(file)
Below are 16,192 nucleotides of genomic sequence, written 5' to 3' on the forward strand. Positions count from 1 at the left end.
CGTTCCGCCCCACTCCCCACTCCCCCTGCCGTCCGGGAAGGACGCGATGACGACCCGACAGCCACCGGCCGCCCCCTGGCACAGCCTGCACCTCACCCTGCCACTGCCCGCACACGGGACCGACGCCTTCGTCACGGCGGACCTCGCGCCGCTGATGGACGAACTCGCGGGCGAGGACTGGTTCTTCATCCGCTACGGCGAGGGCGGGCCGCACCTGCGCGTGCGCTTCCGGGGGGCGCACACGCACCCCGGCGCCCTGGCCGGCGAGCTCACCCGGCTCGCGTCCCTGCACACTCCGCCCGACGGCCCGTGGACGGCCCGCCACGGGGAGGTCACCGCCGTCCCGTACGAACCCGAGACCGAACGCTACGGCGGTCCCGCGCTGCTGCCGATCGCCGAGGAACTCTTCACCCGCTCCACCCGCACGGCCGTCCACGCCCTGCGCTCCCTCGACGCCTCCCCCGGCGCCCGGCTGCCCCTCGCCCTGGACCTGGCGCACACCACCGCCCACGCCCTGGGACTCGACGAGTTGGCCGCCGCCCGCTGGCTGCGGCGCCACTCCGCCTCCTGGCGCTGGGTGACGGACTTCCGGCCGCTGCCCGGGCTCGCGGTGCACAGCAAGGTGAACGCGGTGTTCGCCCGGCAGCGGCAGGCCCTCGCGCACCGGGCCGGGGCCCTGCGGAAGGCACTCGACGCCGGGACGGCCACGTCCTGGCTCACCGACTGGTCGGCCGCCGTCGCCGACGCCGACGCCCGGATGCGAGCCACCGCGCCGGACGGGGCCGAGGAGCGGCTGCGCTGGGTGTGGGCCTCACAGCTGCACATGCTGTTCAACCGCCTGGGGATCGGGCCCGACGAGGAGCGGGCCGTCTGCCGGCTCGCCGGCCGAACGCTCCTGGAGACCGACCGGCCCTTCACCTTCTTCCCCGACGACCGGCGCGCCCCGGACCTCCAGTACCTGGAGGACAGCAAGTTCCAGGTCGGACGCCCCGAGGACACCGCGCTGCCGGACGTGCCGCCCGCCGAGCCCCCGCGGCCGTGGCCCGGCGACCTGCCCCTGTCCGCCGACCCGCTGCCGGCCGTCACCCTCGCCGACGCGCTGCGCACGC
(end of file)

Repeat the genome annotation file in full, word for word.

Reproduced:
Below are 16,192 nucleotides of genomic sequence, written 5' to 3' on the forward strand. Positions count from 1 at the left end.
CGTTCCGCCCCACTCCCCACTCCCCCTGCCGTCCGGGAAGGACGCGATGACGACCCGACAGCCACCGGCCGCCCCCTGGCACAGCCTGCACCTCACCCTGCCACTGCCCGCACACGGGACCGACGCCTTCGTCACGGCGGACCTCGCGCCGCTGATGGACGAACTCGCGGGCGAGGACTGGTTCTTCATCCGCTACGGCGAGGGCGGGCCGCACCTGCGCGTGCGCTTCCGGGGGGCGCACACGCACCCCGGCGCCCTGGCCGGCGAGCTCACCCGGCTCGCGTCCCTGCACACTCCGCCCGACGGCCCGTGGACGGCCCGCCACGGGGAGGTCACCGCCGTCCCGTACGAACCCGAGACCGAACGCTACGGCGGTCCCGCGCTGCTGCCGATCGCCGAGGAACTCTTCACCCGCTCCACCCGCACGGCCGTCCACGCCCTGCGCTCCCTCGACGCCTCCCCCGGCGCCCGGCTGCCCCTCGCCCTGGACCTGGCGCACACCACCGCCCACGCCCTGGGACTCGACGAGTTGGCCGCCGCCCGCTGGCTGCGGCGCCACTCCGCCTCCTGGCGCTGGGTGACGGACTTCCGGCCGCTGCCCGGGCTCGCGGTGCACAGCAAGGTGAACGCGGTGTTCGCCCGGCAGCGGCAGGCCCTCGCGCACCGGGCCGGGGCCCTGCGGAAGGCACTCGACGCCGGGACGGCCACGTCCTGGCTCACCGACTGGTCGGCCGCCGTCGCCGACGCCGACGCCCGGATGCGAGCCACCGCGCCGGACGGGGCCGAGGAGCGGCTGCGCTGGGTGTGGGCCTCACAGCTGCACATGCTGTTCAACCGCCTGGGGATCGGGCCCGACGAGGAGCGGGCCGTCTGCCGGCTCGCCGGCCGAACGCTCCTGGAGACCGACCGGCCCTTCACCTTCTTCCCCGACGACCGGCGCGCCCCGGACCTCCAGTACCTGGAGGACAGCAAGTTCCAGGTCGGACGCCCCGAGGACACCGCGCTGCCGGACGTGCCGCCCGCCGAGCCCCCGCGGCCGTGGCCCGGCGACCTGCCCCTGTCCGCCGACCCGCTGCCGGCCGTCACCCTCGCCGACGCGCTGCGCACGC